Dubbed as “The Aspen of Japan,” Niseko has become one of the world’s most sought after ski destinations. Also known as the world’s powder capital, Niseko is the ultimate skiing destination for its powdery light snow that falls in abundance each year. Come summer season, the region then becomes a must-visit for its bounty of outdoor activities including river rafting, biking, hiking, and more. But before you revel in Niseko’s luxury chalets, world-class resorts, and the beautiful tree-lined slopes of Hokkaido, there are things you should know about the proper etiquette on the island so your visit will go as smooth as can be.
Related article: The Four Ski Resorts of Niseko.
Japan is widely known for having a group-oriented culture, where maintaining harmonious relationships with others is a way of life. Consideration of other people, being attentive to others, and being aware of one’s own impact in the community and society, in general, are highly valued. And thus, you must learn the proper Japanese etiquette before you go on your ski trip to Niseko if you wish to have a smooth and enjoyable vacation in this popular Japanese ski capital.
Be (extra) polite
Be more polite than usual. Say ‘thank you’, ‘sorry’, and ‘excuse me’ more often when in Japan. As mentioned, the Japanese value maintaining harmonious relationships with others, and thus, acknowledging someone else’s service and kindness must be exercised when in the country. Saying “arigatou (thank you),” or “sumimasen (excuse me),” and “gomen nasai (sorry)” are the most basic ways to be polite. When someone tells you “gomen nasai,” you must also reply with “daijobu nesu,” which translates to “It’s ok.”
Avoid talking loudly in public places
As soon as you get off the plane and arrive in Japan, you will notice that locals do not talk loudly, nor do they play music in public places. The Japanese respect other people’s “right to peace,” and you’ll notice that even in crowded places, you’ll hardly see or hear anyone talk loudly or with a raised voice.
Do not eat or drink while walking
It is considered rude to eat, drink, or smoke while walking in Japan. Even when you got your food or drink from a vending machine, do not eat nor drink while you’re walking on the street. There are designated eating and drinking areas where vending machines are found, as well as a trash bin specifically to be used for vending machine rubbish. If you want to smoke, there are designated smoking areas on the street as well, and if you don’t find one, it’s best you don’t smoke at all since smoking is illegal in some cities or areas in the country.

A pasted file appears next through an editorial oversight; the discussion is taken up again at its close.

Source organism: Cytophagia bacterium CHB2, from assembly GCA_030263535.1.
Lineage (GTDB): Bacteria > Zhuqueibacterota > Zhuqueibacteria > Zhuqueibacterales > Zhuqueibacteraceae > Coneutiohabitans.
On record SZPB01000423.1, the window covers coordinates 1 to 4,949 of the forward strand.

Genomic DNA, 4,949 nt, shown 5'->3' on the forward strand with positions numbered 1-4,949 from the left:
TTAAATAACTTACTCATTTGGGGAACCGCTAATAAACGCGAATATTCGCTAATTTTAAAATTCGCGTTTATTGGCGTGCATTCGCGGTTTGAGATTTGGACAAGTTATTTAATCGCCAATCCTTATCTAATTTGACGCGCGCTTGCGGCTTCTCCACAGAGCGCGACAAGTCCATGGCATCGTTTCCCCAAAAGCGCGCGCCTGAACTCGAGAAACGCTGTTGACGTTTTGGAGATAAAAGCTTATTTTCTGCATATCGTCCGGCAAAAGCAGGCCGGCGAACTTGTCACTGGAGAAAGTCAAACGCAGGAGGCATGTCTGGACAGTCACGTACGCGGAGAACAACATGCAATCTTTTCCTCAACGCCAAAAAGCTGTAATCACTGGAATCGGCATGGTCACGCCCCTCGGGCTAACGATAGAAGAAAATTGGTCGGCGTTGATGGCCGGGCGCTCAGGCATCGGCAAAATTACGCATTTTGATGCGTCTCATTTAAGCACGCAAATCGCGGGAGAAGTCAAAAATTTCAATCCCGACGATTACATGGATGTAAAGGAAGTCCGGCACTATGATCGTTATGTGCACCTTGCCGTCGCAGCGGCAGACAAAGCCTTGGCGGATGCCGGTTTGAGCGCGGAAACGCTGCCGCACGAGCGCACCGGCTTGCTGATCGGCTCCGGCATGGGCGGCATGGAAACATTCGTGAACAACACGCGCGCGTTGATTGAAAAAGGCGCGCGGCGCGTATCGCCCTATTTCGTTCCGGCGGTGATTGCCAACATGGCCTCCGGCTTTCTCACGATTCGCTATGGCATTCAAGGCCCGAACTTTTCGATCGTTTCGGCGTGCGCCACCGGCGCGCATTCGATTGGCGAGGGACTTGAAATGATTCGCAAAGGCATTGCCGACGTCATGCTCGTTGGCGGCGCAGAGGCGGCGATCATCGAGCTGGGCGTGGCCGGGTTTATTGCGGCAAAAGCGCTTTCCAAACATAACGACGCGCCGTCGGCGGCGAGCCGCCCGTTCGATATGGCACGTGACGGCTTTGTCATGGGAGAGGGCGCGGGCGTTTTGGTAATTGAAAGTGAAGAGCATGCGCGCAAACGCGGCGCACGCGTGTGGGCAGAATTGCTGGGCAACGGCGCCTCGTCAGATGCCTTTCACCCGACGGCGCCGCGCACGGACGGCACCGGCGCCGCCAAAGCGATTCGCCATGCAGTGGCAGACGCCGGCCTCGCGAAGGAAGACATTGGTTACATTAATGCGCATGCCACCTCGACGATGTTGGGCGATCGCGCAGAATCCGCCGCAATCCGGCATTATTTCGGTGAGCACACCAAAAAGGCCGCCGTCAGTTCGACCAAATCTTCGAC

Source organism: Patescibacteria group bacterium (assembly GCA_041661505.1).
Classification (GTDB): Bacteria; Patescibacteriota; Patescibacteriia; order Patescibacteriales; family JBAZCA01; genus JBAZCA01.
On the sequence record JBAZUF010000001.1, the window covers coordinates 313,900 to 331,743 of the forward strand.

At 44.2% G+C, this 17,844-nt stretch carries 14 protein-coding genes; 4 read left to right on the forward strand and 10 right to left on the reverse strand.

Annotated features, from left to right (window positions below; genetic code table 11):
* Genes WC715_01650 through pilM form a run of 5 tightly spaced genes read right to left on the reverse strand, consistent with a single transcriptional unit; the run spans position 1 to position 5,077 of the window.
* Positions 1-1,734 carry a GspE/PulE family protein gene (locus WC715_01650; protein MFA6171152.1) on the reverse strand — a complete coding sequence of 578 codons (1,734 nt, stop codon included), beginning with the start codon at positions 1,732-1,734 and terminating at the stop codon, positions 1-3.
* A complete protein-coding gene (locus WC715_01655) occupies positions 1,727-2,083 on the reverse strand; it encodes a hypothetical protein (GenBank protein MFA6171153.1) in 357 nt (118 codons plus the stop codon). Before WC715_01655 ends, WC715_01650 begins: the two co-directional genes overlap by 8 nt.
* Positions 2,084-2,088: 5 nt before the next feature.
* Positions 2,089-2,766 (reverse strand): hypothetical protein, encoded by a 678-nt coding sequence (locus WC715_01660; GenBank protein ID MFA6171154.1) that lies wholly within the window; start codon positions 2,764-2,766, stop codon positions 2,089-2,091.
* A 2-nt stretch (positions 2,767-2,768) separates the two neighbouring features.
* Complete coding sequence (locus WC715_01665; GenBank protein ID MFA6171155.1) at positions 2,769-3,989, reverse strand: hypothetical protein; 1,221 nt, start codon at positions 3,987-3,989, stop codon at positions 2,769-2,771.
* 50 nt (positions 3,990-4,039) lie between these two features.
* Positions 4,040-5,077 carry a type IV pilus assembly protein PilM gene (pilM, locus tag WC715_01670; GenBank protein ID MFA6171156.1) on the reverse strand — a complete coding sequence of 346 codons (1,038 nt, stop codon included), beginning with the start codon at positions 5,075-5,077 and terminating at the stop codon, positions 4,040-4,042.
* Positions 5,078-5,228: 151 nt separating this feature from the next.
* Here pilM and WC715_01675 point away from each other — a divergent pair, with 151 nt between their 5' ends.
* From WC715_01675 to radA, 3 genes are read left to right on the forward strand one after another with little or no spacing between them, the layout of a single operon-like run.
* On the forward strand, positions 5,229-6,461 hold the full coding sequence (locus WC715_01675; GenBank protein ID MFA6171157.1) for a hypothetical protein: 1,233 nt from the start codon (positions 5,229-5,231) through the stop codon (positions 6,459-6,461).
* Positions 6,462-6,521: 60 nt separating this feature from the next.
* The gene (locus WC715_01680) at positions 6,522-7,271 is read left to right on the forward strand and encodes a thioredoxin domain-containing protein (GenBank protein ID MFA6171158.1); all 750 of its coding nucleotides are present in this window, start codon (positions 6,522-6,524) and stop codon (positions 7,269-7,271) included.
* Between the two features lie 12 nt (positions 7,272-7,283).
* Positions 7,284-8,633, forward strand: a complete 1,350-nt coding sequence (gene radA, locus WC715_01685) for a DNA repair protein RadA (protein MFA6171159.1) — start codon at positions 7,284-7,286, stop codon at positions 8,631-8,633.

Pay like a local
Japan is still a largely cash-based society, so carry cash with you. When eating at a restaurant or paying for something in an establishment, you’ll often be given a tray. Place your cash on the tray instead of handing over your money to the person. When receiving change, get the cash from the tray and do not count. Counting your change is considered to be rude in Japan since it implies the business is untrustworthy. Tipping is also not required and frowned upon.
Take off your shoes
Before entering a house or establishment, take off your shoes. You will be given slippers, instead. It is considered rude and dirty to bring your shoes into someone’s home or into an establishment. If the house or building uses Tatami mats (traditional Japanese straw mat flooring), you will need to take off the slippers and wear socks only, or you can also go barefoot.
Avoid public displays of affection
When visiting Japan with a loved one, avoid public displays of affection as it is frowned upon. The Japanese are highly private people, and touching or kissing, or being affectionate in public is not the norm. When meeting someone for the first time, offer a handshake but don’t be overbearing. Make your handshake limp and bow your head. Avoid hugging or kissing locals as well.
Observe rules when bathing in onsens
Onsens, Japan’s natural hot spring baths, are a definite must-try in Niseko. In fact, it is one of the highlights of the region, next probably to skiing. Many ski resorts feature an onsen bath facility which is shared by their guests. But before you indulge yourself in this unique and relaxing experience, you should know that there are rules to be observed.
Cleanliness is very important. It essential to take off all your clothing. Clean yourself well before bathing and do not let your towel touch the water. If you have a tattoo, most onsens may not allow you in but you can always ask if they have a private bath.
Your ski trip to Niseko will be a once in a lifetime experience you will never forget. The beautiful, powdery, and abundant snow; the world-class resorts; the incredible food; lively nightlife; and amazing Japanese culture will blow your mind away. But if you don’t know how to properly behave in Niseko, your memorable vacation will be memorable indeed, but for all the wrong reasons.
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